Forest filling – The UK has pledged £5.7 million to kickstart the creation of a forest spanning northern England that is eventually expected to include the planting of 50m trees and cost £500m over 25 years, with more than £10m committed by the Woodland Trust and the remainder still to be raised. The Trust claims the new woodland will help tackle climate change by locking up an estimated 8m tonnes of carbon. The government has set a goal of 12% woodland coverage in order to help meet its non-ETS targets to cut climate emissions. (The Guardian)
New math – The Minnesota Public Utilities Commission on Jan. 3 issued an order finalizing carbon cost estimates that utilities must use when planning new infrastructure projects, setting them at a range of $9.05 to $42.46 per short ton in 2020. According to Utility Dive, the order builds on a July decision that increased carbon cost values from $0.44 to $4.53 per ton of emissions. Regulators finalized the discount rate used for the carbon values — 5% for the low end of the pricing range and 3% for the high end — and calculated value ranges for utilities to use out to 2050. The order comes as the federal energy regulators and the Trump administration abandon the use of social cost of carbon metrics developed during the Obama administration, in part over qualms with discount rates.
Salty power – New Brunswick utility NB Power is betting C$7 million on a promising but untested new way to generate electricity without emitting greenhouse gases: turning seawater from the Bay of Chaleur into energy. According to CBC, the plan would convert the province’s Belledune generating station to hydrogen power by 2030, after coal is phased out. However, NB Power and its collaboration partner Joi Scientific, a start-up headquartered at Florida’s Kennedy Space Centre, remain tight-lipped on the project. Extracting hydrogen from water and storing and transmitting it has been considered too difficult and too expensive, but Joi Scientific says in a promotional video that it “has solved the problems that have kept hydrogen from being widely used for energy.” The C$7 million is paying for further research into how Joi’s technology would apply at the plant, which sits less than 200 metres from the ocean.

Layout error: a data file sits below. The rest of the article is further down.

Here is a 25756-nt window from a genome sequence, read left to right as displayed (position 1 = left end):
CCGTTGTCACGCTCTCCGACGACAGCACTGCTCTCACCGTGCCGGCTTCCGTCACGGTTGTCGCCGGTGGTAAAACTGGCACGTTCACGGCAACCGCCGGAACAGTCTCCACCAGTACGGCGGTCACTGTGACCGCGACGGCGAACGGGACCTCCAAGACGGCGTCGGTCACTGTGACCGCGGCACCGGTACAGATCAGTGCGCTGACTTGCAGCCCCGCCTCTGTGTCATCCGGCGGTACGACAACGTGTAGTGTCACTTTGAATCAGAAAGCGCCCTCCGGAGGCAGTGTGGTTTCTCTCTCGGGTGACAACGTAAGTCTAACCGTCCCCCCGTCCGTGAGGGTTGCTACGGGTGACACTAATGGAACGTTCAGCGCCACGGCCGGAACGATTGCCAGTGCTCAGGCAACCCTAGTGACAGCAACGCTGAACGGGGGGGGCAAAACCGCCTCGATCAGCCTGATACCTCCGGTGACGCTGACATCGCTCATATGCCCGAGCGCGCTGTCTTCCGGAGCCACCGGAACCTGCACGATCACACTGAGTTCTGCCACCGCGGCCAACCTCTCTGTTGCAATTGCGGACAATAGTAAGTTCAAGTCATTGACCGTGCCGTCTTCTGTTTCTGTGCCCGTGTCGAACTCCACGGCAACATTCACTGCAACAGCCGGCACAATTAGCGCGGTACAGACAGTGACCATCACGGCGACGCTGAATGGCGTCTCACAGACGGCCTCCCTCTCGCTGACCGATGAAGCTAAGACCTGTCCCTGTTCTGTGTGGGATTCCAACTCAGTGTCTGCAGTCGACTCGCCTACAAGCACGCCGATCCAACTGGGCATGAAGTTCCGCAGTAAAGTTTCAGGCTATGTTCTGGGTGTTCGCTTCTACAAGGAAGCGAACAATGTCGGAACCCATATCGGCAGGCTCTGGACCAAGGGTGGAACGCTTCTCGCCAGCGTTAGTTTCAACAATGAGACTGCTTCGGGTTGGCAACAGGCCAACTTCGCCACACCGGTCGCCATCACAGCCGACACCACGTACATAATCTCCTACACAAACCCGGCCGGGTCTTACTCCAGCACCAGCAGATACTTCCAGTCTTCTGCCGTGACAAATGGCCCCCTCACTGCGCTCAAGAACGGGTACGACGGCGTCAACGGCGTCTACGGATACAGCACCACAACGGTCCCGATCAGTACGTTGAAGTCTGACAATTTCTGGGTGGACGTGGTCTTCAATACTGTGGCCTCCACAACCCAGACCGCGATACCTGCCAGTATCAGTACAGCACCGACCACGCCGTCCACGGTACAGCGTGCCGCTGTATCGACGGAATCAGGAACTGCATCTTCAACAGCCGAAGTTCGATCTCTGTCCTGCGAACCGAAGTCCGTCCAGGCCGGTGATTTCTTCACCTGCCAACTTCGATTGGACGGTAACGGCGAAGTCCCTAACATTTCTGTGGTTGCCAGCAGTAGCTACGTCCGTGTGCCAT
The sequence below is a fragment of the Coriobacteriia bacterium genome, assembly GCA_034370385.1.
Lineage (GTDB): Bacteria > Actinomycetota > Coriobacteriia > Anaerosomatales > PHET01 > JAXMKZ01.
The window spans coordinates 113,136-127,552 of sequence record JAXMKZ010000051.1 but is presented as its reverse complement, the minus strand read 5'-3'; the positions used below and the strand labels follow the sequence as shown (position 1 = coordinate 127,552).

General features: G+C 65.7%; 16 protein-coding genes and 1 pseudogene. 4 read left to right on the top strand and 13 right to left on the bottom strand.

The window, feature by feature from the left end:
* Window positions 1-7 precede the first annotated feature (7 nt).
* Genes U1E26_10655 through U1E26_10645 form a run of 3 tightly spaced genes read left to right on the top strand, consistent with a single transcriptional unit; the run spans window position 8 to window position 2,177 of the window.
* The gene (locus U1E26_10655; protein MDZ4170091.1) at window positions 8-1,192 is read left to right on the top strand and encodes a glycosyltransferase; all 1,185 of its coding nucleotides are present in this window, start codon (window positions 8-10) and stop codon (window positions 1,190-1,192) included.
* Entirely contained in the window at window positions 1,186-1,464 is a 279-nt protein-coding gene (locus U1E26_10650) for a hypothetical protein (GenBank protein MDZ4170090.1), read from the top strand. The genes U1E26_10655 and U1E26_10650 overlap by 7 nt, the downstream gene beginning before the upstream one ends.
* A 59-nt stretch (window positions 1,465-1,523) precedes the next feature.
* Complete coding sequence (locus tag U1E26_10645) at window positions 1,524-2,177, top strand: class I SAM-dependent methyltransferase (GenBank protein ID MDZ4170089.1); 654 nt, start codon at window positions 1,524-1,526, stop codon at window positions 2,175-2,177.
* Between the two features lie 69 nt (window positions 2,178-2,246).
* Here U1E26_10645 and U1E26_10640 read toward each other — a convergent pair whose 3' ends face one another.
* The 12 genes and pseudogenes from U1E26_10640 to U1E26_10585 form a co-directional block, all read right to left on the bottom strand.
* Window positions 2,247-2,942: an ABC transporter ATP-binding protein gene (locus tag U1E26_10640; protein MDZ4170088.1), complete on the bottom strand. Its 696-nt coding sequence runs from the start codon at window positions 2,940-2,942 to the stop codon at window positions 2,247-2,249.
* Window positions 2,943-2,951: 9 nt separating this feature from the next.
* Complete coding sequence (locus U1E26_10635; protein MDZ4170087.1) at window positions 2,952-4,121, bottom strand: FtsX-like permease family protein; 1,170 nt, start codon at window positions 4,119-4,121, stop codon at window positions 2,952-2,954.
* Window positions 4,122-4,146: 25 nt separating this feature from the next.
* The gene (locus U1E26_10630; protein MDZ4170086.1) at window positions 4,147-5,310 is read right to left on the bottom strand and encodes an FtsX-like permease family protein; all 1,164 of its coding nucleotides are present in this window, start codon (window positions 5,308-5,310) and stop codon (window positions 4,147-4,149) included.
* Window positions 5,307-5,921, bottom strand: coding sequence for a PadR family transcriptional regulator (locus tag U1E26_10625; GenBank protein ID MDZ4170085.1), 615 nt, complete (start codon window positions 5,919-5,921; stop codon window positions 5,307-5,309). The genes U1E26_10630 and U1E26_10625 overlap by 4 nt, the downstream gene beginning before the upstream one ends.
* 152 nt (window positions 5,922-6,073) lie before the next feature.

And finally… Leaving so soon? – US EPA Administrator Scott Pruitt has told associates he’d be willing to lead the Justice Department should the position become available, according to two people familiar with the matter. According to Bloomberg, the former Oklahoma attorney general has discussed the matter in recent days amid renewed speculation about the tenure of Attorney General Jeff Sessions, said the people, who asked not to be identified describing internal conversations. Bloomberg and other media reported last week that President Trump ordered his White House counsel, Don McGahn, in early 2017 to lobby Sessions not to recuse himself from the DOJ’s investigation of Russian interference in the 2016 election. Sessions recused himself anyway, a move that infuriated Trump.